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The House of Commons is to vote today on a modest, sensible piece of legislation that would be a small step to help improve human rights and the reputation of Canadian companies around the world.

You would never know this listening to bill C-300's enemies in the mining industry. The debate over this legislation has descended into circus-like hyperbole, and it is long past time to set the record straight.

Canada is home to roughly 75 per cent of the world's major mining and exploration companies. The industry they represent is a pillar of the Canadian economy, and it has brought substantial economic benefits to many developing countries.

But the Canadian government does nothing to monitor - let alone regulate - the conduct of its corporate citizens abroad. This has led to real problems and has stained Canada's international reputation.

Canada's mining companies have thrown all of their weight against C-300, which would set guidelines for their behaviour abroad and monitor compliance.

The industry argues that the bill would unjustly tar companies, giving them a reputation for abuse and cutting off sources of financing. The companies say the bill would cripple their ability to compete and perhaps even force them to leave Canada altogether.

In short, the industry predicts that the sky will fall if C-300 is signed into law. These "concerns" are disingenuous. C-300 won't destroy Canadian industry. If anything, the bill is too timid.

Earlier this year, I saw firsthand what the lack of monitoring means for people living in communities where Canadian mining companies operate.

In May, I travelled to Porgera, a remote corner of Papua New Guinea that is home to a mine owned by Barrick Gold. While there, I interviewed several women who had been brutally gang-raped by private security guards on the company's payroll. One woman told me how one of her attackers kicked her in the teeth and then, along with several other guards, raped her after they caught her trespassing near the mine.

Faced with disinterested local authorities and wary of approaching the company whose employees had attacked her, she did not know where to turn for help.

We brought these allegations to Barrick, which is investigating and appears to be taking serious measures to reduce the possibility of future abuses. But abuses like this shouldn't happen at all, and Canada's government shouldn't be the last one to know when they do.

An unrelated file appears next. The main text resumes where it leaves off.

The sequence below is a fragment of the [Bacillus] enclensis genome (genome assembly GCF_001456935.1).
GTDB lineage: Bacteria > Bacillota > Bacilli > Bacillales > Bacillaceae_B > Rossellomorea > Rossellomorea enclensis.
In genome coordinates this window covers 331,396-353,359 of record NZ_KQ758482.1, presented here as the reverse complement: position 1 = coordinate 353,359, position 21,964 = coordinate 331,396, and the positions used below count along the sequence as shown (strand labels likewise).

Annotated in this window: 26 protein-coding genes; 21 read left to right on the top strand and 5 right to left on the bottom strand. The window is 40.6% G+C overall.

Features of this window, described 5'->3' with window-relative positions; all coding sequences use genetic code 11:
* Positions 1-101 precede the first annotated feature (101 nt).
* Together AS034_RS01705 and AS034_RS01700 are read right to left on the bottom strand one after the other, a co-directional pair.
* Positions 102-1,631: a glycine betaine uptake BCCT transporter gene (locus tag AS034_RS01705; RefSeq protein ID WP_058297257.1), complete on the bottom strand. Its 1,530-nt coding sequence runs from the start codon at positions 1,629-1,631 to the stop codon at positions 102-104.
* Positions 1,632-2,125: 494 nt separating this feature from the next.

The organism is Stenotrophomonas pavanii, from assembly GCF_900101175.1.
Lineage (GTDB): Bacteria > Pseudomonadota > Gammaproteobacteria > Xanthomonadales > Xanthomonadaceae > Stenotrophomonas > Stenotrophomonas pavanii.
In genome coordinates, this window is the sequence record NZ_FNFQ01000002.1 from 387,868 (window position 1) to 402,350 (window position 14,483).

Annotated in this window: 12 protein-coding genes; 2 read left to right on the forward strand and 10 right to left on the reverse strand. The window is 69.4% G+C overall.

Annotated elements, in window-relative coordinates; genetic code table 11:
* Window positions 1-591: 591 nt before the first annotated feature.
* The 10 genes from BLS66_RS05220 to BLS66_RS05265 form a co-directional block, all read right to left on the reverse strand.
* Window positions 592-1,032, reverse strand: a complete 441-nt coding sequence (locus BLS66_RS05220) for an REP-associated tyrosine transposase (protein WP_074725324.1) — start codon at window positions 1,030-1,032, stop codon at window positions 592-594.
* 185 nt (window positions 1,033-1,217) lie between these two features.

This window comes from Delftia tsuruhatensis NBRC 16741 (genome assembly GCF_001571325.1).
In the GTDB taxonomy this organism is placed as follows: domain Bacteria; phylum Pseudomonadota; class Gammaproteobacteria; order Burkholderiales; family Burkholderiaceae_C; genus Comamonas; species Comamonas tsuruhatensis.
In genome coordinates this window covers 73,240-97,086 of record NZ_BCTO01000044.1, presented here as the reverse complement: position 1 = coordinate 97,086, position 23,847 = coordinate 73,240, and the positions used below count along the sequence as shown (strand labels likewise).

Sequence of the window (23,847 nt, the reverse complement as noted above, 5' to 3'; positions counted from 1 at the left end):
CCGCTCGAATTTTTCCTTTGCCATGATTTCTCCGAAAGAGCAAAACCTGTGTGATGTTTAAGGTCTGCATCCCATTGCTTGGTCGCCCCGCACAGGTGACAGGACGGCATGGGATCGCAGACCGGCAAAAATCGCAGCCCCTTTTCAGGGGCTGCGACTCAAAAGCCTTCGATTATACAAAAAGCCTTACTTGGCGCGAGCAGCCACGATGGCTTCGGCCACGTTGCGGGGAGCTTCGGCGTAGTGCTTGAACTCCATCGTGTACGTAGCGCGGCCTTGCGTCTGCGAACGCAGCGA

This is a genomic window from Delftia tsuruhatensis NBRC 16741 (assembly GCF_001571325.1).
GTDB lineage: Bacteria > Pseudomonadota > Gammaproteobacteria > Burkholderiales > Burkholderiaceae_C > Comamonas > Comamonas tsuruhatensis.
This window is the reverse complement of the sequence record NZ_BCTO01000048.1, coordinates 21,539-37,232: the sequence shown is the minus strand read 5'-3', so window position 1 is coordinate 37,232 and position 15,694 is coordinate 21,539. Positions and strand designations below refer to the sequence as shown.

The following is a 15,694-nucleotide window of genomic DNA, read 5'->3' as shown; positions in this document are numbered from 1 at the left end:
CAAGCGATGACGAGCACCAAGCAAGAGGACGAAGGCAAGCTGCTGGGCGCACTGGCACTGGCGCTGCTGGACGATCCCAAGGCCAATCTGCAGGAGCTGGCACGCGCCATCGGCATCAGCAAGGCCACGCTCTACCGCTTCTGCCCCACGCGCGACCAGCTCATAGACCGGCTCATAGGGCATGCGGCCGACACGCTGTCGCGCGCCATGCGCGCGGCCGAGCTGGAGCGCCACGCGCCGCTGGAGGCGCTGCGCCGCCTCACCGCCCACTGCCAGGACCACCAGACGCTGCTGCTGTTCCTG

Canadian oil, mining and gas companies are no less responsible than their peers from other countries - but they are also not much better. And because Canada is home to so many of the biggest players, Canadian companies' shortcomings leave a bigger collective footprint than anyone else's.

A study that came to light this week - carried out by the Canadian Centre for the Study of Resource Conflict but commissioned by the mining industry itself - revealed that of 171 high-profile incidents of alleged corporate abuse in the mining sector since 1999, fully one-third implicated Canadian companies.

Bill C-300 would only require Canada's government to do three very simple but important things to help prevent or address corporate misconduct, and to help people like the women I met in Papua.

First, under C-300 the government would establish guidelines of responsible behaviour for Canadian oil, mining and gas companies operating overseas.

Those guidelines would be based on core provisions of international human rights law and on widely accepted principles of good corporate practice - norms most Canadian companies claim to adhere to already.

Second, the government would investigate credible cases where Canadian companies are alleged to have flouted these guidelines.

Finally, the government would withhold some forms of taxpayer-funded government assistance to companies that breach the guidelines unless they improve their practices.

C-300 would bring Canada into step with countries, including the United States, that have accepted that they have a responsibility to take interest in the way their companies behave overseas.

At Human Rights Watch, we believe that C-300 doesn't go far enough. We believe that Canada's government should regulate - not just monitor - the conduct of its companies operating overseas. But that is tomorrow's issue. For now, MPs should block out all the disinformation and examine the very modest legislative effort they have before them on its merits.

Chris Albin-Lackey is a Senior Researcher in the Business and Human Rights Program at Human Rights Watch.

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